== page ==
Ciba Foundation Symposium - Complement by G. E. W. (Editor) Wolstenholme

By G. E. W. (Editor) Wolstenholme

Chapter 1 Chairman's advent (pages 1–3): J. H. Humphrey
Chapter 2 Mechanism of Haemolysis through supplement (pages 4–57): Manfred M. Mayer
Chapter three Small Molecular Weight Inhibitors of supplement motion (pages 58–73): Elmer L. Becker
Chapter four Mechanisms of Activation of C?I and Inhibition of C?I Esterase (pages 74–98): Irwin H. Lepow, George B. Naff and Jack Pensky
Chapter five difficulties in opting for the websites of Synthesis of supplement elements (pages 99–119): G. J. Thorbecke, G. M. Hochwald, R. Van Furth, H. J. Moller?Eberhard and E. B. Jacobson
Chapter 6 Mechanism of the Damage?Producing Steps of Immune Haemolysis (pages 120–132): Michael M. Frank, Herbert J. Rapp and Tibor Borsos
Chapter 7 results of supplement on Sensitized Nucleated Cells (pages 133–154): Henry J. Winn
Chapter eight Immune Bactericidal and Bacteriolytic Reactions (pages 155–174): Louis H. Muschel
Chapter nine Electron Microscope stories of Immune mobile Lysis (pages 175–189): J. H. Humphrey and R. R. Dourmashkin
Chapter 10 supplement and the job of Phagocytes (pages 190–221): S. V. Boyden, R. J. North and S. M. Faulkner
Chapter eleven Immune Adherence (pages 222–241): D. S. Nelson
Chapter 12 supplement, Conglutinin and Immuno?Conglutinins (pages 242–280): P. J. Lachmann and R. R. A. Coombs
Chapter thirteen Differentiation in vitro of Antigen?Induced Histamine free up from Complement?Dependent Immune damage (pages 281–304): ok. Frank Austen and Kurt J. Bloch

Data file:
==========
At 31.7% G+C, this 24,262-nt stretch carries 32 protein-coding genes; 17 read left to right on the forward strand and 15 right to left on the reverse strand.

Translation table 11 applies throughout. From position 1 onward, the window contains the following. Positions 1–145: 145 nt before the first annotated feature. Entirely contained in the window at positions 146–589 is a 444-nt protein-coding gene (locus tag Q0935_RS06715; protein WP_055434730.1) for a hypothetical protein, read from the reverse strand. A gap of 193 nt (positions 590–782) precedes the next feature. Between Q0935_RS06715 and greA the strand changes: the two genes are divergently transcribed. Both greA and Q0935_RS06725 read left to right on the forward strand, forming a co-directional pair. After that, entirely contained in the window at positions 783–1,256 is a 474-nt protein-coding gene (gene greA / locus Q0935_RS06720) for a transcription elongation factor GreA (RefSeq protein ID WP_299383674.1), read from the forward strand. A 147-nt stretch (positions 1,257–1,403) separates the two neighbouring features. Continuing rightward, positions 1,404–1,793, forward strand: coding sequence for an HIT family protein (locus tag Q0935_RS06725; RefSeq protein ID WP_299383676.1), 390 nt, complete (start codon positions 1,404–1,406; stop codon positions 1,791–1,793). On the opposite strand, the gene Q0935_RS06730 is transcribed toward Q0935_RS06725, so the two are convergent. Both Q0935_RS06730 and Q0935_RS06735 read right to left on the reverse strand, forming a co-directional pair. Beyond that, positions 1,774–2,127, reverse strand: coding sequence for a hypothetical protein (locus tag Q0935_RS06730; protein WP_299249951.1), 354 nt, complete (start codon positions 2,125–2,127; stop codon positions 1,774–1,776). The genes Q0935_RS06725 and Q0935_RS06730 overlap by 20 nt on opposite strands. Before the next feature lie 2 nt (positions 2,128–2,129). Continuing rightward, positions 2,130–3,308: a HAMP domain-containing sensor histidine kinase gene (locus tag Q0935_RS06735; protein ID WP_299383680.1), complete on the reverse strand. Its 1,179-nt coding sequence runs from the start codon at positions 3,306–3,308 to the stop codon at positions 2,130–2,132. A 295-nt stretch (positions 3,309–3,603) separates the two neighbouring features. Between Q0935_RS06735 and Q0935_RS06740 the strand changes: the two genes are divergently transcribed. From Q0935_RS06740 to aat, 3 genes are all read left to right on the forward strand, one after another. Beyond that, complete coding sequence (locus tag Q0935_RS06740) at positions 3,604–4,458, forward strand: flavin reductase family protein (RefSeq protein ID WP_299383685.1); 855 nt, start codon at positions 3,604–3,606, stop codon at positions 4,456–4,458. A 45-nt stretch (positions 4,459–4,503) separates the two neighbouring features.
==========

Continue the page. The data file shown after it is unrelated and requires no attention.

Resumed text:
Chapter 14 the potential function of supplement in Autoaggressive strategies (pages 305–322): H. J. Moller?Eberhard and A. P. Dalmasso
Chapter 15 The function of supplement in Haemolytic approaches in vivo (pages 323–342): P. L. Mollison
Chapter sixteen supplement and the Paroxysmal Nocturnal Haemoglobinuria crimson telephone (pages 343–373): Wendell F. Rosse and J. V. Dacie
Chapter 17 Chairman's final feedback (pages 374–376): J. H. Humphrey

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This concept is completely open to further alterations as inore information comes in. Pondman: For study of the mechanism of complement fixation it is important to discover the order of fixation of the various subfactors, especially because of the differences in activities attached to them. I am led to believe that PIF is the factor which promotes the stability of the E A C ’ I , ~complex, ,~ or in other words, inhibits decay of this complex. It is essential then to know whether or not fixation of PlC globulin is a prerequisite for this inhibitory activity of PIF.

But this is too easy. From a biochemical standpoint, if the experiments are designed properly and if one allows for differences in rate constants and dissociability tendcncies, one should cxpect that the coinponcnts can be exchanged; and when it doesn’t work, one ought to search for the reasons rather than assume a priori that components cannot be interchanged. There are many instances where difficulty arises but I feel that much can be learned from their exploration. Becker:But surely, these rate constants and dissociabilities are precisely the point at issue; biochemically we know that homologous enzymes from different species can differ quite radically in their kinetic constants.

In agreement with these absorption experiments, we have found that aiiti-C’2 inhibits the reactivity of EACf1a,4,2a with the C’3 factors. However, ths type ofinhibition test is far less efficient than the direct neutralization of C’2, in the fluid phase; that is, only a portion ofthe inhibitory antibody is capable ofblocking cell-bound C‘2a. The agglutination of EAC’ 1a,4,2a by anti-C’2 also supports the view that C’2 is physically bound by EACf1a,4. Since it is difficult to prove rigorously that the agglutiiiogen is actually the C’2 molecule, the absorption of inhibiting antibody and the neutralization of cell-bound C’2 constitute more trustworthy evidence than that obtained by agglutination.

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